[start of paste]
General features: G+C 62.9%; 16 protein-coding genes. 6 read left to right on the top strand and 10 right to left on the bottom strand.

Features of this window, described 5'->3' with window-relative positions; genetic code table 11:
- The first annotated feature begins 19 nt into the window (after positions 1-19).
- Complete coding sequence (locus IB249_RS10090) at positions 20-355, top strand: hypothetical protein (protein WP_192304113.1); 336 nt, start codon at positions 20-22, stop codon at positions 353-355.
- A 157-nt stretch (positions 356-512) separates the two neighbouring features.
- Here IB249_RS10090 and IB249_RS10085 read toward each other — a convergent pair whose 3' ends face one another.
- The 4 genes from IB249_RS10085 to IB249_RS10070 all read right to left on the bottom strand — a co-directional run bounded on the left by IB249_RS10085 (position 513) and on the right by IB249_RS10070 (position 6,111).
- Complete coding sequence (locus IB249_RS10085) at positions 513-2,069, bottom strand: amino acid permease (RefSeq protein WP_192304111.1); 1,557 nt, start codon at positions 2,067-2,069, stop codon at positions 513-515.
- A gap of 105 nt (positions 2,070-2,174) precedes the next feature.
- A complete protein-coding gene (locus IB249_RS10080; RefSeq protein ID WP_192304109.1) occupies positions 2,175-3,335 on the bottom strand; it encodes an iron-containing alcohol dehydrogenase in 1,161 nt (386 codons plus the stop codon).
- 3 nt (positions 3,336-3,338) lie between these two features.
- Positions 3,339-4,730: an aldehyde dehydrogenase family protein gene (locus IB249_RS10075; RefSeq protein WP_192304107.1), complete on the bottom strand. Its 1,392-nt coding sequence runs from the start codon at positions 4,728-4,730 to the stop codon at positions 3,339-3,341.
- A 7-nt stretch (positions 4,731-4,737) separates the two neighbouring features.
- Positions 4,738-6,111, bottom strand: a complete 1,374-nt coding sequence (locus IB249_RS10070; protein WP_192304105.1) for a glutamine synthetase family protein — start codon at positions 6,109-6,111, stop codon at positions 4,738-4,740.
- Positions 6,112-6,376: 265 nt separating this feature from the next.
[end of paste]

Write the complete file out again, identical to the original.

General features: G+C 62.9%; 16 protein-coding genes. 6 read left to right on the top strand and 10 right to left on the bottom strand.

Features of this window, described 5'->3' with window-relative positions; genetic code table 11:
- The first annotated feature begins 19 nt into the window (after positions 1-19).
- Complete coding sequence (locus IB249_RS10090) at positions 20-355, top strand: hypothetical protein (protein WP_192304113.1); 336 nt, start codon at positions 20-22, stop codon at positions 353-355.
- A 157-nt stretch (positions 356-512) separates the two neighbouring features.
- Here IB249_RS10090 and IB249_RS10085 read toward each other — a convergent pair whose 3' ends face one another.
- The 4 genes from IB249_RS10085 to IB249_RS10070 all read right to left on the bottom strand — a co-directional run bounded on the left by IB249_RS10085 (position 513) and on the right by IB249_RS10070 (position 6,111).
- Complete coding sequence (locus IB249_RS10085) at positions 513-2,069, bottom strand: amino acid permease (RefSeq protein WP_192304111.1); 1,557 nt, start codon at positions 2,067-2,069, stop codon at positions 513-515.
- A gap of 105 nt (positions 2,070-2,174) precedes the next feature.
- A complete protein-coding gene (locus IB249_RS10080; RefSeq protein ID WP_192304109.1) occupies positions 2,175-3,335 on the bottom strand; it encodes an iron-containing alcohol dehydrogenase in 1,161 nt (386 codons plus the stop codon).
- 3 nt (positions 3,336-3,338) lie between these two features.
- Positions 3,339-4,730: an aldehyde dehydrogenase family protein gene (locus IB249_RS10075; RefSeq protein WP_192304107.1), complete on the bottom strand. Its 1,392-nt coding sequence runs from the start codon at positions 4,728-4,730 to the stop codon at positions 3,339-3,341.
- A 7-nt stretch (positions 4,731-4,737) separates the two neighbouring features.
- Positions 4,738-6,111, bottom strand: a complete 1,374-nt coding sequence (locus IB249_RS10070; protein WP_192304105.1) for a glutamine synthetase family protein — start codon at positions 6,109-6,111, stop codon at positions 4,738-4,740.
- Positions 6,112-6,376: 265 nt separating this feature from the next.